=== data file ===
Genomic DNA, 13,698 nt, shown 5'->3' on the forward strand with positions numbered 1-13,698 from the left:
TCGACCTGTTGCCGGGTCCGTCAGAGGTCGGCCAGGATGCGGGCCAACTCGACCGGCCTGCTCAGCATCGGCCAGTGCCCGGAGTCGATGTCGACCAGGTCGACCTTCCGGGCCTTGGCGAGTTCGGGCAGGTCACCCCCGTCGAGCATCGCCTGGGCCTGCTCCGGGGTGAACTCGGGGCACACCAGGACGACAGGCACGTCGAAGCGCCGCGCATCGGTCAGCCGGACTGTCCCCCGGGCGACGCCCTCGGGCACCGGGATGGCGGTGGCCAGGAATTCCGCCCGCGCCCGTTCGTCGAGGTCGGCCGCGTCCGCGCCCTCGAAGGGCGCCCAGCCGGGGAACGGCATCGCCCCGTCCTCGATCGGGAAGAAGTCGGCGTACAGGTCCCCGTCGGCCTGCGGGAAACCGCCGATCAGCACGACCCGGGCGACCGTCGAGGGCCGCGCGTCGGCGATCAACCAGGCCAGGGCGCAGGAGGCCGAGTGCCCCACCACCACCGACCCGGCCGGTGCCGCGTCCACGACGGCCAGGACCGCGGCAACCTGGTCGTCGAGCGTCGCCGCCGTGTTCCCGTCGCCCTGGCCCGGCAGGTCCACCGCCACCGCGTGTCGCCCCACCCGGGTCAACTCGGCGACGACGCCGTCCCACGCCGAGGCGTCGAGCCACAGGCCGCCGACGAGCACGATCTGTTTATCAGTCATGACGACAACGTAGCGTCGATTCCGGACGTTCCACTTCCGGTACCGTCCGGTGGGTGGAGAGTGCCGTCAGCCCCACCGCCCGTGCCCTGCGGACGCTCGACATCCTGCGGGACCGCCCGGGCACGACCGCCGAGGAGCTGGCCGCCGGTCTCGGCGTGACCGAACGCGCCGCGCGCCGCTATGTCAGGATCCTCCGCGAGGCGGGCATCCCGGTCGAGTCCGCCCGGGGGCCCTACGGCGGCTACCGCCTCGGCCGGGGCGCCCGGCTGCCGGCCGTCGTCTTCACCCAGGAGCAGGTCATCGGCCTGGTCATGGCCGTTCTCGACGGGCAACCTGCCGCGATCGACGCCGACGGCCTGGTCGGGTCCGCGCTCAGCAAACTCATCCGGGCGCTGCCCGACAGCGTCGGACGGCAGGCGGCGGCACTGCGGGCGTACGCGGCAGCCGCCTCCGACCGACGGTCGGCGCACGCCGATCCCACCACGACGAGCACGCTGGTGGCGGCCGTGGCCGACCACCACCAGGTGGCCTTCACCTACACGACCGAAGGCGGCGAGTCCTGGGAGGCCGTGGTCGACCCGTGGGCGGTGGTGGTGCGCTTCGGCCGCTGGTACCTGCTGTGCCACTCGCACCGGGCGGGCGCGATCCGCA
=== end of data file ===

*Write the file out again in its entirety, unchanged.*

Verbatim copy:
Genomic DNA, 13,698 nt, shown 5'->3' on the forward strand with positions numbered 1-13,698 from the left:
TCGACCTGTTGCCGGGTCCGTCAGAGGTCGGCCAGGATGCGGGCCAACTCGACCGGCCTGCTCAGCATCGGCCAGTGCCCGGAGTCGATGTCGACCAGGTCGACCTTCCGGGCCTTGGCGAGTTCGGGCAGGTCACCCCCGTCGAGCATCGCCTGGGCCTGCTCCGGGGTGAACTCGGGGCACACCAGGACGACAGGCACGTCGAAGCGCCGCGCATCGGTCAGCCGGACTGTCCCCCGGGCGACGCCCTCGGGCACCGGGATGGCGGTGGCCAGGAATTCCGCCCGCGCCCGTTCGTCGAGGTCGGCCGCGTCCGCGCCCTCGAAGGGCGCCCAGCCGGGGAACGGCATCGCCCCGTCCTCGATCGGGAAGAAGTCGGCGTACAGGTCCCCGTCGGCCTGCGGGAAACCGCCGATCAGCACGACCCGGGCGACCGTCGAGGGCCGCGCGTCGGCGATCAACCAGGCCAGGGCGCAGGAGGCCGAGTGCCCCACCACCACCGACCCGGCCGGTGCCGCGTCCACGACGGCCAGGACCGCGGCAACCTGGTCGTCGAGCGTCGCCGCCGTGTTCCCGTCGCCCTGGCCCGGCAGGTCCACCGCCACCGCGTGTCGCCCCACCCGGGTCAACTCGGCGACGACGCCGTCCCACGCCGAGGCGTCGAGCCACAGGCCGCCGACGAGCACGATCTGTTTATCAGTCATGACGACAACGTAGCGTCGATTCCGGACGTTCCACTTCCGGTACCGTCCGGTGGGTGGAGAGTGCCGTCAGCCCCACCGCCCGTGCCCTGCGGACGCTCGACATCCTGCGGGACCGCCCGGGCACGACCGCCGAGGAGCTGGCCGCCGGTCTCGGCGTGACCGAACGCGCCGCGCGCCGCTATGTCAGGATCCTCCGCGAGGCGGGCATCCCGGTCGAGTCCGCCCGGGGGCCCTACGGCGGCTACCGCCTCGGCCGGGGCGCCCGGCTGCCGGCCGTCGTCTTCACCCAGGAGCAGGTCATCGGCCTGGTCATGGCCGTTCTCGACGGGCAACCTGCCGCGATCGACGCCGACGGCCTGGTCGGGTCCGCGCTCAGCAAACTCATCCGGGCGCTGCCCGACAGCGTCGGACGGCAGGCGGCGGCACTGCGGGCGTACGCGGCAGCCGCCTCCGACCGACGGTCGGCGCACGCCGATCCCACCACGACGAGCACGCTGGTGGCGGCCGTGGCCGACCACCACCAGGTGGCCTTCACCTACACGACCGAAGGCGGCGAGTCCTGGGAGGCCGTGGTCGACCCGTGGGCGGTGGTGGTGCGCTTCGGCCGCTGGTACCTGCTGTGCCACTCGCACCGGGCGGGCGCGATCCGCA